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St Anthony's Residential Home (Erdington) Ltd Requires improvement

The provider of this service changed - see old profile

Reports


Inspection carried out on 12 June 2019

During a routine inspection

About the service

St Anthony’s is a residential care home, at the time of the inspection were providing personal care to 36 older people who may also be living with dementia. The service can support up to 39 people.

People’s experience of using this service and what we found

There were a lack of effective systems and processes in place to assess, monitor and improve the quality and safety of the services provided. Regular audits were not taking place which would provide the management with reassurances that people were being cared for safely and in line with their care needs. Accidents and incidents were not routinely analysed and opportunities were lost for lessons to be learnt. Medicine management protocols were not routinely followed including ensuring the safe storage of medicines. Risk assessments were lacking in detail and did not provide staff with the detailed information on how to support people safely.

People felt safe and were supported by staff who had received training in how to recognise signs of abuse.

People were involved in the planning of their care and were supported by a consistent group of staff who felt well trained and supported in their role. Staff were provided with opportunities to raise any concerns they may have and felt their voice was heard. Staff were confident that if they did raise concerns, they would be responded to and acted on appropriately.

People were supported to have maximum choice and control of their lives and staff supported them in the least restrictive way possible and in their best interests; the policies and systems in the service supported this practice. Staff obtained people’s consent prior to offering support.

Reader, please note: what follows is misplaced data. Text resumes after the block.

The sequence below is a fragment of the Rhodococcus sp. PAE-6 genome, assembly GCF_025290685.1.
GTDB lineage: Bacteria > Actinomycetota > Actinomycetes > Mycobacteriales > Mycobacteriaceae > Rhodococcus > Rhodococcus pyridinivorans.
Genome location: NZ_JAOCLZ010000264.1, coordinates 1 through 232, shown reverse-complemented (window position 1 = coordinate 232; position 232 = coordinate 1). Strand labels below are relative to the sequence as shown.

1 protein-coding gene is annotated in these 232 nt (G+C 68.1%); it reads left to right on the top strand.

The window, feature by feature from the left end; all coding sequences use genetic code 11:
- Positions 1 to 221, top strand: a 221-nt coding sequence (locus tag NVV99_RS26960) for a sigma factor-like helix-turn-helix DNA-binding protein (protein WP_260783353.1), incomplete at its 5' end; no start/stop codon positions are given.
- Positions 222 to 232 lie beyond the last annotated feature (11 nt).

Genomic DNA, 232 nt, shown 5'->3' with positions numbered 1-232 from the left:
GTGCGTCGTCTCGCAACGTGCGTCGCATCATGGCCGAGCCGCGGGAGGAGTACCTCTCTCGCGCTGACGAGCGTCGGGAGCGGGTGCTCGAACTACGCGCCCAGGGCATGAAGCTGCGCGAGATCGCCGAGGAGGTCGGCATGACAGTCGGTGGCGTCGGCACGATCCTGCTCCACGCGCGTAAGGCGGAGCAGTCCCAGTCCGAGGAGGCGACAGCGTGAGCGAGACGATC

People were happy with the care and support they received and were complimentary about the service.

People commented positively about food that was on offer and were provided with a choice of meals on a daily basis. People had access to drinks throughout the day to ensure they remained hydrated.

Staff were aware of people’s healthcare needs and liaised with other healthcare professionals to support their wellbeing.

Staff treated people with dignity and respect and were mindful of respecting people’s privacy. People described staff as ‘kind, caring and compassionate’. Staff knew people well, took the time to interact with them, listen to them and ensure they were involved in decisions regarding their care.

People were involved in making choices about their care and support on a daily basis. Staff knew people well and what they told us was reflected in people’s care records.

People were supported and encouraged to take part in a variety of activities that were of interest to them. Efforts were made to ensure people were supported to maintain friendships and relationships with family members and access the community on a regular basis. People living at the service had a voice. They were listened to, their opinions mattered and were noted and responded to.

People had no complaints and were highly complimentary of the service. Where complaints had been received they had been responded to appropriately and action was taken.

People were very happy with the service they received and considered it to be well-led. The provider was a well known figure throughout the service and was highly thought of by people living at the service, relatives and staff alike.

For more details, please see the full report which is on the CQC website at www.cqc.org.uk

The last rating for this service was Good (published 5 October 2016)

Why we inspected

This was a planned inspection based on the previous rating.

We have found evidence that the provider needs to make improvements. Please see the ‘Safe’ and ‘Well Led’ sections of this full report.

You can see what action we have asked the provider to take at the end of this full report.

During the inspection, we found the provider took action to mitigate the risks identified